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Multilingualism seminar

Diagnosing and addressing publication bias/The effect of input variability on vowel training

25 October 2018, 13:00 – 14:30

Room GR05, Faculty of English, University of Cambridge, 9 West Road, Cambridge, CB3 9DP

Diagnosing and addressing publication bias:  Does bilingualism cause general changes to cognition?

Tomas Folke

The replication crisis in the behavioural sciences has motivated many discussions about the robustness of published findings. In this talk I will present and justify a number of diagnostic criteria that can indicate whether most findings in a given research field are likely to be robust (I.e. likely to provide similar findings if a well-powered direct replication is attempted). These criteria will then be used to assess whether the current state of evidence supports that bilingualism cause general changes to the cognitive system. I will end by suggesting possible ways forward, including practical actions one can take to increase the likelihood that one’s research findings will be replicable. 


The effect of input variability on phonetic vowel training for Dutch children learning English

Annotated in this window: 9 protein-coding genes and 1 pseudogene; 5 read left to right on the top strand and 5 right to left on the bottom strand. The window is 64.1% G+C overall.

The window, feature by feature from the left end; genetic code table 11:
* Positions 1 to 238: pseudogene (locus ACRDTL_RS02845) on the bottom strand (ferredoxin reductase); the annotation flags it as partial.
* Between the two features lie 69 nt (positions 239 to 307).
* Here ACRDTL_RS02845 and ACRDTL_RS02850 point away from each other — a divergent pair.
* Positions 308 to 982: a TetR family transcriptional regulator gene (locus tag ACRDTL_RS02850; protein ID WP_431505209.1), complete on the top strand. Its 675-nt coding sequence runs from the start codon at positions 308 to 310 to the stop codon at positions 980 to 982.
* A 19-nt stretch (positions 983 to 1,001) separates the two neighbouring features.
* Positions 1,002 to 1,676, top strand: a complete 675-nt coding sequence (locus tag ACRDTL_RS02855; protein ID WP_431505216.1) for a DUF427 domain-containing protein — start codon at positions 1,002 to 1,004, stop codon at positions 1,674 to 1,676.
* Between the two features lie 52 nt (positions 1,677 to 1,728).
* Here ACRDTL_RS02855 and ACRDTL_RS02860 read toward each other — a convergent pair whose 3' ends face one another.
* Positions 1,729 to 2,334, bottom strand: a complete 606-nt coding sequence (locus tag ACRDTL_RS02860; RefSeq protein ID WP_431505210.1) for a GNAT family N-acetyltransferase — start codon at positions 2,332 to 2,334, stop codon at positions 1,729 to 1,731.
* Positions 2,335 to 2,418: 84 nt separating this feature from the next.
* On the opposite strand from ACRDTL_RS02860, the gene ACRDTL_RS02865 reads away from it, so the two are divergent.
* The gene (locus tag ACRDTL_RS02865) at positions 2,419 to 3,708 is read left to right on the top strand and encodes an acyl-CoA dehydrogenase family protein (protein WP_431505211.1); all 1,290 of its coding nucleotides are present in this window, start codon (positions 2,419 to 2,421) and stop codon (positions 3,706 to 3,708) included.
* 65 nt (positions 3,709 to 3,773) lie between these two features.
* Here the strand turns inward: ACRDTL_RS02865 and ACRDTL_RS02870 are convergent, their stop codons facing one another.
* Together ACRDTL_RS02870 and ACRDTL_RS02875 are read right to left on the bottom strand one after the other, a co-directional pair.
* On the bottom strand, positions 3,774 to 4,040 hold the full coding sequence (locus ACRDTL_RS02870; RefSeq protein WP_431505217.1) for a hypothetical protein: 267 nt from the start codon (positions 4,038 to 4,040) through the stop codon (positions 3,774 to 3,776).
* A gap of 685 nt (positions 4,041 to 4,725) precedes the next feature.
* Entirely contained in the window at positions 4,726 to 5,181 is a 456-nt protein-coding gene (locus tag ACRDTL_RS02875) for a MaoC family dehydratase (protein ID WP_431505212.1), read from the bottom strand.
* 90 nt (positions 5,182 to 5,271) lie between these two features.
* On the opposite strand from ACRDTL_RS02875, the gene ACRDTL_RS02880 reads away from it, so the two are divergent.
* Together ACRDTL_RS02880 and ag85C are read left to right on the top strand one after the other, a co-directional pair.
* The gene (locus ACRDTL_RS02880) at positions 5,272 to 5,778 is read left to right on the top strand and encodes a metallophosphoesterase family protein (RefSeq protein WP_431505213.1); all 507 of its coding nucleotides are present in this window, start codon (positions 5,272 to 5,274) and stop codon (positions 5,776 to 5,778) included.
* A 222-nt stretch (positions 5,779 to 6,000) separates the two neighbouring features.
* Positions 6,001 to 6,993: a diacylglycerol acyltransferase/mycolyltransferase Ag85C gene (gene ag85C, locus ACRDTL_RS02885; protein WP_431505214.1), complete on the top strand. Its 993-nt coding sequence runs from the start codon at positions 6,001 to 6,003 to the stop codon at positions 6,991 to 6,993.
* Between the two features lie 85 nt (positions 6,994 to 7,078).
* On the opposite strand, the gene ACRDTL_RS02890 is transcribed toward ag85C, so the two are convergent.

Gwen Brekelmans

High variability phonetic training (HVPT) with multiple speaker input (compared to low variability (LV) input with one speaker) has been used successfully to teach adults L2 speech contrasts. However, whether HV is beneficial over LV for children is not as clear. Results of a two-week phonetic training study will be presented in which two groups of Dutch learners of English, aged 7/8 and 11/12, were trained on four British English phoneme contrasts that are notoriously difficult for Dutch learners. Children received either HV or LV input in training. Effects of variability were investigated using a pre/post-test design in which children’s phoneme identification and discrimination abilities as well as their production were tested. 

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Speaker 1: Dr Tomas Folke, Research Fellow at the Centre for Business Research, Preceptor at Corpus Christi College, Judge Business School, University of Cambridge. Speaker 2: Gwen Brekelmans, Department of Language & Cognition, University College London,

13:00 - 14:30


Room GR05, Faculty of English, University of Cambridge, 9 West Road, Cambridge, CB3 9DP

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